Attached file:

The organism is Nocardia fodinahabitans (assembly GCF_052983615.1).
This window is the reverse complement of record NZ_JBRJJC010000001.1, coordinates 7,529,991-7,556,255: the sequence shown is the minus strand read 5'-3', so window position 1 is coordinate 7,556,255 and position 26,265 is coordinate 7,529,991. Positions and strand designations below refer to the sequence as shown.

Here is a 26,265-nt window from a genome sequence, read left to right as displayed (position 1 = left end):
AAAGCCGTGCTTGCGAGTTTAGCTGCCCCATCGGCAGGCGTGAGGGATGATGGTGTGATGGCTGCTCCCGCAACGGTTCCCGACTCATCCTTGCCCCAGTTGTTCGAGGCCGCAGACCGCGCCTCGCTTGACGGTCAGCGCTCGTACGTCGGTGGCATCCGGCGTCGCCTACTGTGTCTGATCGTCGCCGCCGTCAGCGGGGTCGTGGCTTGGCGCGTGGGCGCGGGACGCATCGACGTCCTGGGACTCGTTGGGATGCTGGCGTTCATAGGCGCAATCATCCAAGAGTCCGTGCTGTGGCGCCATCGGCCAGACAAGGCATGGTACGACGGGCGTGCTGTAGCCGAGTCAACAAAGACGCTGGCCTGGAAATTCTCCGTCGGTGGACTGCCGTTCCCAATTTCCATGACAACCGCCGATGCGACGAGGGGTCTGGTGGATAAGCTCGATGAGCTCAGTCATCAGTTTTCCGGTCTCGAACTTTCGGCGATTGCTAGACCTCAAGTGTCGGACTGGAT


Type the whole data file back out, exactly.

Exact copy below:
The organism is Nocardia fodinahabitans (assembly GCF_052983615.1).
This window is the reverse complement of record NZ_JBRJJC010000001.1, coordinates 7,529,991-7,556,255: the sequence shown is the minus strand read 5'-3', so window position 1 is coordinate 7,556,255 and position 26,265 is coordinate 7,529,991. Positions and strand designations below refer to the sequence as shown.

Here is a 26,265-nt window from a genome sequence, read left to right as displayed (position 1 = left end):
AAAGCCGTGCTTGCGAGTTTAGCTGCCCCATCGGCAGGCGTGAGGGATGATGGTGTGATGGCTGCTCCCGCAACGGTTCCCGACTCATCCTTGCCCCAGTTGTTCGAGGCCGCAGACCGCGCCTCGCTTGACGGTCAGCGCTCGTACGTCGGTGGCATCCGGCGTCGCCTACTGTGTCTGATCGTCGCCGCCGTCAGCGGGGTCGTGGCTTGGCGCGTGGGCGCGGGACGCATCGACGTCCTGGGACTCGTTGGGATGCTGGCGTTCATAGGCGCAATCATCCAAGAGTCCGTGCTGTGGCGCCATCGGCCAGACAAGGCATGGTACGACGGGCGTGCTGTAGCCGAGTCAACAAAGACGCTGGCCTGGAAATTCTCCGTCGGTGGACTGCCGTTCCCAATTTCCATGACAACCGCCGATGCGACGAGGGGTCTGGTGGATAAGCTCGATGAGCTCAGTCATCAGTTTTCCGGTCTCGAACTTTCGGCGATTGCTAGACCTCAAGTGTCGGACTGGAT